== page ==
HORIZON WEST Program Development Supervisor John Connell said the nine acres in the middle of Iron Mountain Trail, Village Lake Road and Lake Spar were unique, with varying experiences in store for locals once it opens as Lakeside Village Neighborhood Park.
Connell revealed his plans for the park Feb. 29 at the third community meeting at Tibet-Butler Preserve about the project. Plans incorporated a survey of Orange County residents to determine what amenities to add to the park.
Based on the lake and several large oaks and pines in the park area, Connell’s design includes a dock and a quiet space amid the trees for reflection.
“Once you stand under these trees, it’s incredible,” Connell said. “I’ve been down there three times, and it’s a really nice spot.”
Near that area will be a gazebo, a picnic area and a tree buffer, Connell said. Other features include an open field with a sidewalk around it, myriad exercise stations, playground equipment, swings, trail extensions, numerous trees for shade and maybe a sand volleyball court.
Plans generally thrilled residents, whose primary concern was traffic, especially considering high speeds as cars emerge from the Reams Road roundabout onto streets such as Village Lake Road. Connell said a series of trees along that side of the park would be a focus, as well as placing the sidewalk on the downslope away from the street to evoke an increased sense of separation.
District 1 Orange County Commissioner S. Scott Boyd said many residents had contacted his office about that two-lane roundabout, where county staff have been observing traffic and considering a mid-block crossing, signage and other options.
This concern tied into another about parking availability, with as many as 54 spaces available around the park and the possibility of Orange County Public Schools allowing parking at certain times near the elementary school lot across Iron Mountain Trail.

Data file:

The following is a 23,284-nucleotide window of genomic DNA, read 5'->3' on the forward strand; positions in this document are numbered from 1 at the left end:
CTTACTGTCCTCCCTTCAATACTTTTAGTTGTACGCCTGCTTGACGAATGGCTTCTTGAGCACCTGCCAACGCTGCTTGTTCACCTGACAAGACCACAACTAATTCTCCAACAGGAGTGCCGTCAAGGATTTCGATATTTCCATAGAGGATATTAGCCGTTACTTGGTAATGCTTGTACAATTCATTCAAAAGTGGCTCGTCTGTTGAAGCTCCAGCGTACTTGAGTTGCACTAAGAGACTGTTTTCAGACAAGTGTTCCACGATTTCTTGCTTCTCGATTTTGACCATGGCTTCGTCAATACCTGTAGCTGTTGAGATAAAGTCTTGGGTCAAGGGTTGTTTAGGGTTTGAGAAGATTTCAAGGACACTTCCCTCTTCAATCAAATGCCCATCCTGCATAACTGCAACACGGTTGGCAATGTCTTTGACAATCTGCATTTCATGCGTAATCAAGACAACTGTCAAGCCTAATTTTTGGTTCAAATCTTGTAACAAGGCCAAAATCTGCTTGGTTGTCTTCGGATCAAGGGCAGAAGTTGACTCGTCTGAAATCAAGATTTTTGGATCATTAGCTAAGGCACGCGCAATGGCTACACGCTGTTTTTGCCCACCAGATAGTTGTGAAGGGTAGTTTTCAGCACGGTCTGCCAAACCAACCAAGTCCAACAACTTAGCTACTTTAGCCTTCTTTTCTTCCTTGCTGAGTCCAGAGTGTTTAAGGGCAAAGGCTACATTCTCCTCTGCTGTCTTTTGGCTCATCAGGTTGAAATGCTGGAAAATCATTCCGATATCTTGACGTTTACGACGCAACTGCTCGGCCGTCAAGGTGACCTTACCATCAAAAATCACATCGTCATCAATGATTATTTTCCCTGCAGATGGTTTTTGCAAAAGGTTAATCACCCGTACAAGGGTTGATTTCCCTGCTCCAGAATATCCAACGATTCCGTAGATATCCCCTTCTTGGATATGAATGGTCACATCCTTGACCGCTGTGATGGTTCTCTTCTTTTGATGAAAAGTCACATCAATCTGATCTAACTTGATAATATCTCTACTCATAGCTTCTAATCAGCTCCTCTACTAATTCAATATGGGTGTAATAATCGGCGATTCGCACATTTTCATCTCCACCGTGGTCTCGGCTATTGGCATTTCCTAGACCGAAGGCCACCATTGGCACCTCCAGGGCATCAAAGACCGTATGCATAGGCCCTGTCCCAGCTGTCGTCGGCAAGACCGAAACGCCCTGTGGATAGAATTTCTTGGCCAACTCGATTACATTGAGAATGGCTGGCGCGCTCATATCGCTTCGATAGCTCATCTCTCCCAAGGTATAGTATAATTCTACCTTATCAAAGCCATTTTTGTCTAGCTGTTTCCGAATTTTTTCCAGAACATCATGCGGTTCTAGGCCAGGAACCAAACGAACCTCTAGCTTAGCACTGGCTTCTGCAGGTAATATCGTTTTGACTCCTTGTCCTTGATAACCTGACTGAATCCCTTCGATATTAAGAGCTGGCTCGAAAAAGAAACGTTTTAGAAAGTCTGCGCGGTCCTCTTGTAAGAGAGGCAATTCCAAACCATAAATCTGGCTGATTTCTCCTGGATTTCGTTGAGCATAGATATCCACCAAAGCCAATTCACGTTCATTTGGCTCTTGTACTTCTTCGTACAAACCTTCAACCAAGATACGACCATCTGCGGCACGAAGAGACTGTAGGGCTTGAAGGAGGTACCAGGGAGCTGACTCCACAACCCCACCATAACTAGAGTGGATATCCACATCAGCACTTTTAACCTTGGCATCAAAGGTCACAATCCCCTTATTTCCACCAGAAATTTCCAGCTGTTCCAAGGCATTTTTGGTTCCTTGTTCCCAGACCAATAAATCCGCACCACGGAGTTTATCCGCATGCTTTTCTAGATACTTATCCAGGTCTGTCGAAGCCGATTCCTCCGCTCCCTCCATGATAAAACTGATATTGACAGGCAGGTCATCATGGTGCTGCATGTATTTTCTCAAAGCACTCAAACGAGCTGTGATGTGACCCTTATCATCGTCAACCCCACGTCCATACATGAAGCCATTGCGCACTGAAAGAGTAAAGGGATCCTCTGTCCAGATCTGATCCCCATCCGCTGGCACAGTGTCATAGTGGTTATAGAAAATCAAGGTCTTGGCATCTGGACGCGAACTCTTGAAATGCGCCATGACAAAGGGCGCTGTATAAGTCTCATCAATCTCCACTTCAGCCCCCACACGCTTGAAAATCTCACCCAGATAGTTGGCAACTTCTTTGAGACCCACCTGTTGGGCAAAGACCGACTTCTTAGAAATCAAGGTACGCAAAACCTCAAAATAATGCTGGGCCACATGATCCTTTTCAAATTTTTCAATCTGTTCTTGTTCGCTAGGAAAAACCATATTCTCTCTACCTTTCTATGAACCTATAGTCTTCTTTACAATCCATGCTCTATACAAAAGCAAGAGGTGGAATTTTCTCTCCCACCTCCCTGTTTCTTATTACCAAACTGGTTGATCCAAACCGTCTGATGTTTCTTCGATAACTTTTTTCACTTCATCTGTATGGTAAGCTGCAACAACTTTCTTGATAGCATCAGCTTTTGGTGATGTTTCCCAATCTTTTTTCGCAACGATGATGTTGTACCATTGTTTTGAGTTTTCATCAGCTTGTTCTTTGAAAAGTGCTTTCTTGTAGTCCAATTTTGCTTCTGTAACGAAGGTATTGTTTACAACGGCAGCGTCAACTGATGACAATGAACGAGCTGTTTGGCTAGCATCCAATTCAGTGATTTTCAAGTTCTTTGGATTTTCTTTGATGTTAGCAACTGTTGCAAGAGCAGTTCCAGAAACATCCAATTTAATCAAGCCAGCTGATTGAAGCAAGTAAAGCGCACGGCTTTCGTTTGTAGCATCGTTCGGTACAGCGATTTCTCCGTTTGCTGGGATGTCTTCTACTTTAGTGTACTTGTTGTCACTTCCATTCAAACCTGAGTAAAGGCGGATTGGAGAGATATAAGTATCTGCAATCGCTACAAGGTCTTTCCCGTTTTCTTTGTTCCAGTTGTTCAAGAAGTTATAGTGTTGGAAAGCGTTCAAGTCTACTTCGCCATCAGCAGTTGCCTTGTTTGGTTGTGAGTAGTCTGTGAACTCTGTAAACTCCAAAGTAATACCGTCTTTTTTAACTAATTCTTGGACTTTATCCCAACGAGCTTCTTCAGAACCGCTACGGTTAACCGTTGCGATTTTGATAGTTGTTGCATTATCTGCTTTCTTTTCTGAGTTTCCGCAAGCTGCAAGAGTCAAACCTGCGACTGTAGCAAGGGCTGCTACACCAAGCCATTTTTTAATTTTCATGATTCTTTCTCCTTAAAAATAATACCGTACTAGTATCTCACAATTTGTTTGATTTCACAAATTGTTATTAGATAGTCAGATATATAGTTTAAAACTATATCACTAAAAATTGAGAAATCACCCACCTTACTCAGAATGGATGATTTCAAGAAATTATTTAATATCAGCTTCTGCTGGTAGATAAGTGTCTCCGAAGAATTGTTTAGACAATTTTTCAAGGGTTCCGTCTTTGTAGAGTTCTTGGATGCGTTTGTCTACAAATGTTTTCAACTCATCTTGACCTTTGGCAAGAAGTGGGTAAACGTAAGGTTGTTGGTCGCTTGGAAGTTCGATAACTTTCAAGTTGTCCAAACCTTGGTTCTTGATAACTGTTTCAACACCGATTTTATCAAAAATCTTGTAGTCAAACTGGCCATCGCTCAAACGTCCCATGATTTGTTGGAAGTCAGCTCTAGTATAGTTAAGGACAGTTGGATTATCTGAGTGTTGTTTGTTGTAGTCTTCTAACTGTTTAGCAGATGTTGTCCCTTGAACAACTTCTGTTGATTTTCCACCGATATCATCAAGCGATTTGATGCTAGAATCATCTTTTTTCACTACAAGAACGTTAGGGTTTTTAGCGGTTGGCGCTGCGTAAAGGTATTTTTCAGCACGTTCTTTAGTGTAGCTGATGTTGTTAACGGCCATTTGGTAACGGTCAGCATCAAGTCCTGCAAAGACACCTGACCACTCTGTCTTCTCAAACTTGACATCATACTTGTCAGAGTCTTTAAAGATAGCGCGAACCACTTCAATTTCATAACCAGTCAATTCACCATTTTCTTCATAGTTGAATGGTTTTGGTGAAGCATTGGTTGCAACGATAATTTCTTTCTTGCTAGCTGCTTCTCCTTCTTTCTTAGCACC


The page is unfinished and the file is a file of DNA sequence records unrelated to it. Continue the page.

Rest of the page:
Residents said an abundance of parks with tot lots in Orange County underserved teens and left little to nothing for them to do at parks. Connell suggested adding tasteful skateboard-friendly additions, such as special sidewalk innovations.
Connell said the total cost would be around $800,000 unless additional grading is necessary, all funded but developed in two phases based on budget timing. He proposed the open field, playground area and exercise stations for Phase I, with the rest saved for Phase II toward Lake Spar.
Resident Tamara Forrester said a dock would be ideal to have in Phase I, based on a scarcity of those in Horizon West. Boyd said there could be a consideration for what order crews construct aspects in before voting on this park occurs at a Board of County Commissioners meeting in several months. Connell said designers had not determined what material to make the dock from, but they had decided on an expression swing and an inclusive swing to better include teens and parents with youths using the swings.
Connell said if each remaining phase — with permitting as the next step — would occur smoothly, the park would be on track to open in spring 2017 as Phase I, with hopes to add Phase II soon thereafter.
Contact Zak Kerr at [email protected].